This article originally ran in Term Sheet, Fortune’s newsletter about deals and dealmakers. Sign up here.
A few months ago, I received an email from a Term Sheet reader that asked a valid question no one in the press was asking: Where has WeWork’s other co-founder Miguel McKelvey been in this mess? “Every story on WeWork is talking about Adam Neumann, but no mention of his co-founder,” the email read. “Why didn’t he speak out more? Or if he did – what is his side of story?”
I decided to try and answer those questions, and it turned
into a full-fledged
story. I listened to old podcasts, dug into interviews, and spoke with
several company executives as well as McKelvey himself.
What I found was that McKelvey was a well-liked and
well-respected figure who enjoyed a quiet, behind-the-scenes presence for
years. He was helping open new WeWork locations, design the look and feel of
the workspaces, and serve as a sounding board for employees inside the company.
That all ended once his company spiraled into chaos when its CEO Adam Neumann
was ousted and its anticipated IPO scrapped.
McKelvey spoke with me in his first public interview since
the company’s period of turbulence last year. “Growth was one of our biggest
focuses in the past, and I don’t think we were as focused as we should’ve been
on making our product as great as it can be,” McKelvey said. “A big benefit to
slowing down a little bit is that we’re going to focus on [the product] more.”
For a company whose IPO prospectus stressed fast growth,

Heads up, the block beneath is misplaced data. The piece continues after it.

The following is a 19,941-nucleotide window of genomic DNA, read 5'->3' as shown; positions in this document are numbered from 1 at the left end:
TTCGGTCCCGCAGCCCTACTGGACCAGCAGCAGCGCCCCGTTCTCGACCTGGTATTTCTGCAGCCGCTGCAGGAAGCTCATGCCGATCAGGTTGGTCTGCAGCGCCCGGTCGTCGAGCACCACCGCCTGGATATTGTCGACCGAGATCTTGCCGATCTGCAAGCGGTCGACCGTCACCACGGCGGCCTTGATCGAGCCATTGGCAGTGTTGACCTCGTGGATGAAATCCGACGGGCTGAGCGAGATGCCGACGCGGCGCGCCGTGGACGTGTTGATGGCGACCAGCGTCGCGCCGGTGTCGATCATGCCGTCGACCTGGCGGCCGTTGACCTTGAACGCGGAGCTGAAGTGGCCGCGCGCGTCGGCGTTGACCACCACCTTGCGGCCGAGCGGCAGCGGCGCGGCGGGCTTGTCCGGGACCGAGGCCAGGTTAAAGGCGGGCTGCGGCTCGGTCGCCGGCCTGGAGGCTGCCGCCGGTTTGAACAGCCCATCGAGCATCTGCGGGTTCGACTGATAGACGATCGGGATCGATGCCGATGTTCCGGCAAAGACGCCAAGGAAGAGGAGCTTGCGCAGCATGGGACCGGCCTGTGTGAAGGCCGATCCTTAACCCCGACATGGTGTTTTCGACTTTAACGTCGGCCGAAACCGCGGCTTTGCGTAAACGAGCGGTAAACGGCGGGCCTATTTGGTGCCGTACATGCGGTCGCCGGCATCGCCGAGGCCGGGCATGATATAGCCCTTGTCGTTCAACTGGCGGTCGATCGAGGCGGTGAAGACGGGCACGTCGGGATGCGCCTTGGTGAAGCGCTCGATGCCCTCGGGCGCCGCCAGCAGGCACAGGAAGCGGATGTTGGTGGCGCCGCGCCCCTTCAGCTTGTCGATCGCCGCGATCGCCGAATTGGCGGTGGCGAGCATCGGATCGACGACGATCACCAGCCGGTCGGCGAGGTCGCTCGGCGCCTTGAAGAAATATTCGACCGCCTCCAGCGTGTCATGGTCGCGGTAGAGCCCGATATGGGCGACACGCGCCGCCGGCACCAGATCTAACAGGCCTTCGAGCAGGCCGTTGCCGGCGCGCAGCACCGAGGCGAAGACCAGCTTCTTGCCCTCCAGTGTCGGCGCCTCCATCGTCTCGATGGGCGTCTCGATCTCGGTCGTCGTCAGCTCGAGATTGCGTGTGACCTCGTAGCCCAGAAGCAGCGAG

aggressive spending, and spiraling losses, this is a particularly surprising
turn. Even more unusual is that McKelvey is suddenly quite involved in the
company’s financial future.
“Just being honest, I was not deeply involved in the
financial modeling,” McKelvey said. “There are things I didn’t understand in
the past because it wasn’t my role, and I have jumped in a lot more recently.”
In October, WeWork released a
50-page presentation outlining some of the changes it planned to make in
the next 90 days. One of the key principles says the company will focus on “the
core WeWork desk business, prioritize disciplined growth with profitability,
and right-size our operations.” It has since divested several businesses and
dramatically reduced its workforce. It appears that WeWork wants to return to
its roots and areas of focus that were important before 2017, the year that
SoftBank agreed to pump $4.4 billion into the business.
McKelvey added that he’s worked with WeWork’s leadership
team to devise a plan that he’s certain the company can succeed with, adding,
“I’m here, I want to be involved, and I want to be part of our future.”
And then, he was off to his next meeting at WeWork’s
headquarters. The formerly free-spirited, jet-setting cofounder who traveled
the world to help expand WeWork’s reach is now stuck in conference rooms,
crunching the numbers to see what’s feasible, rather than world-changing.
…SPEAKING OF WEWORK: GV (formerly Google Ventures)
has bought out the majority of WeWork’s stake in women’s workspace startup The
Wing as part of its plan to divest from its non-core businesses.
WeWork first led a $32 million funding round for The Wing in
2017 and invested again in its 2018 funding round, which resulted in a 21%
ownership stake in the company.
My colleague Emma Hinchliffe reports
that GV has bought out most of that stake, with the remainder going to
existing investors Sequoia Capital and NEA. GV general partner Jessica Verrilli
will join The Wing’s board of directors, replacing former WeWork chief legal
officer Jennifer Berrent. Read